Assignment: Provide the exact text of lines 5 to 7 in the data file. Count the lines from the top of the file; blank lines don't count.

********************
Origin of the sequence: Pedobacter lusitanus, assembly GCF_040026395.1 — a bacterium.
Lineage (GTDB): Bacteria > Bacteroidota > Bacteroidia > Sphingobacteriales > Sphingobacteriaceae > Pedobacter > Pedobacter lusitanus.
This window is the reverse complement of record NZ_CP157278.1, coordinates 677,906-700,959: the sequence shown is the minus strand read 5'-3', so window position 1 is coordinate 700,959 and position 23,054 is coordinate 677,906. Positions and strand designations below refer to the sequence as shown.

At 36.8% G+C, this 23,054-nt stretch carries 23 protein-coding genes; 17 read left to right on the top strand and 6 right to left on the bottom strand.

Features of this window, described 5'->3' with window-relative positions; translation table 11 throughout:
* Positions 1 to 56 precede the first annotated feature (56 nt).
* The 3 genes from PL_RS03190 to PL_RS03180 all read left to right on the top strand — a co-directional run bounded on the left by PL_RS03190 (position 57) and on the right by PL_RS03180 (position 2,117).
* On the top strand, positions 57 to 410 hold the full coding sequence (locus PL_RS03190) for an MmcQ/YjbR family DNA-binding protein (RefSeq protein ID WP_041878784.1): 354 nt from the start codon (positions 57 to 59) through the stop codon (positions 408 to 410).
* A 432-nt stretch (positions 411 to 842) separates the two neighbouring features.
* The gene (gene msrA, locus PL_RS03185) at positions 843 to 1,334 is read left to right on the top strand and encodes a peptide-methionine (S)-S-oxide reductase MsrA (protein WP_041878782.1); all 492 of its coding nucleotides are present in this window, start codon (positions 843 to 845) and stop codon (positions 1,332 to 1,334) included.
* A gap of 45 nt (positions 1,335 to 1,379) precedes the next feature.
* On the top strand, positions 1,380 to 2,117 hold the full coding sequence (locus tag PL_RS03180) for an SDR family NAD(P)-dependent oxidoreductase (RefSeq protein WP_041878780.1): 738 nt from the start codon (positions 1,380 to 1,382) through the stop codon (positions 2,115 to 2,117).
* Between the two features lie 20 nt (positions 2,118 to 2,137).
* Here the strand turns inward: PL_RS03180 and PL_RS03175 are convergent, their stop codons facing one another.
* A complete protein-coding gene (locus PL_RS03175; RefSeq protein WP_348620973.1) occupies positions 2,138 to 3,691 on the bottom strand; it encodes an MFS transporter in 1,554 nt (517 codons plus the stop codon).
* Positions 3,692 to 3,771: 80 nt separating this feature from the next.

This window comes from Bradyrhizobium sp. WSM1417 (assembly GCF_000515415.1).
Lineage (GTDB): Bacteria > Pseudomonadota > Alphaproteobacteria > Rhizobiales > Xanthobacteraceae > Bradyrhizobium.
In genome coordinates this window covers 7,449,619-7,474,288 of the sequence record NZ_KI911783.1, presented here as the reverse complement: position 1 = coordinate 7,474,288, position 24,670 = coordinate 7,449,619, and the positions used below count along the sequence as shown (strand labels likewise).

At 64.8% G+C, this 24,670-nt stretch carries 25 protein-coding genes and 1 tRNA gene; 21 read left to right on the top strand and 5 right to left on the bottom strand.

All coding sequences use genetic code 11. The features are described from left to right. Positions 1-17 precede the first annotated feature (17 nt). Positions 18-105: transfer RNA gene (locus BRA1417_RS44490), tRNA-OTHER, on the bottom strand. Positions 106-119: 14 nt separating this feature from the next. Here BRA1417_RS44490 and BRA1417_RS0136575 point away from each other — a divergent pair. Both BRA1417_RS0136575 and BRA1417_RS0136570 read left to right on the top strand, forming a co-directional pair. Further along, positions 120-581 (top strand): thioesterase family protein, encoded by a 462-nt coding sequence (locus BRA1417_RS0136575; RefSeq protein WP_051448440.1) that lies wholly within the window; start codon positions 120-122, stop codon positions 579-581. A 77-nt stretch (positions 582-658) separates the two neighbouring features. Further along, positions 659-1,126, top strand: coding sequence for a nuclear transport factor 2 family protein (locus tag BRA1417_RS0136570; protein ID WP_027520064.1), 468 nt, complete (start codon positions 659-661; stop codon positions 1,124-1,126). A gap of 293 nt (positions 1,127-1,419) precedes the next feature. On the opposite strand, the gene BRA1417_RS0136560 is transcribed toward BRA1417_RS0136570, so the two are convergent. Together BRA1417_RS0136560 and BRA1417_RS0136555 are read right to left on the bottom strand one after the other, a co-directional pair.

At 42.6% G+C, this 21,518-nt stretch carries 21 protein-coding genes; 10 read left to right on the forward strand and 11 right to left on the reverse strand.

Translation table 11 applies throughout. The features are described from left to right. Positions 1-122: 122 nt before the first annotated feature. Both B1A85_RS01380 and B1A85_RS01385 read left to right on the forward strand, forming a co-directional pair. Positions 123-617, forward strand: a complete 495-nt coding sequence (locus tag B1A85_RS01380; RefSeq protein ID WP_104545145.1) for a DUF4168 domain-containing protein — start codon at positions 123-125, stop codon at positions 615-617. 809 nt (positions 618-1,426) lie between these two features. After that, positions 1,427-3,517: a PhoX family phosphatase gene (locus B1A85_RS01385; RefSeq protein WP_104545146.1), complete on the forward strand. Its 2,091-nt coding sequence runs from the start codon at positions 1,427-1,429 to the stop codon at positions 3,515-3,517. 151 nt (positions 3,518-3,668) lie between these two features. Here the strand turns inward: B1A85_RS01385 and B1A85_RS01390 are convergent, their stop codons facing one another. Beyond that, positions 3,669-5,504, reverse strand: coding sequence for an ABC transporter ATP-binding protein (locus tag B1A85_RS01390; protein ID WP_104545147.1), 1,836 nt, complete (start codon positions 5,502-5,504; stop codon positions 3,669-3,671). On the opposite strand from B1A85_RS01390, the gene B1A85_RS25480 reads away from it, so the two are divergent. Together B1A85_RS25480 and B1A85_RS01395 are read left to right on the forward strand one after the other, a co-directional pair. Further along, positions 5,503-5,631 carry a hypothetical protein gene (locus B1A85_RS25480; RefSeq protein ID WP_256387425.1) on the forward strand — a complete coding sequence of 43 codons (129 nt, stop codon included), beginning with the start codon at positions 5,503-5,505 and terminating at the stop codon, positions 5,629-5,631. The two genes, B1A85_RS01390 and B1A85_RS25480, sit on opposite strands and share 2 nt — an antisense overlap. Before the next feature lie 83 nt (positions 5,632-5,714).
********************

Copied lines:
Features of this window, described 5'->3' with window-relative positions; translation table 11 throughout:
* Positions 1 to 56 precede the first annotated feature (56 nt).
* The 3 genes from PL_RS03190 to PL_RS03180 all read left to right on the top strand — a co-directional run bounded on the left by PL_RS03190 (position 57) and on the right by PL_RS03180 (position 2,117).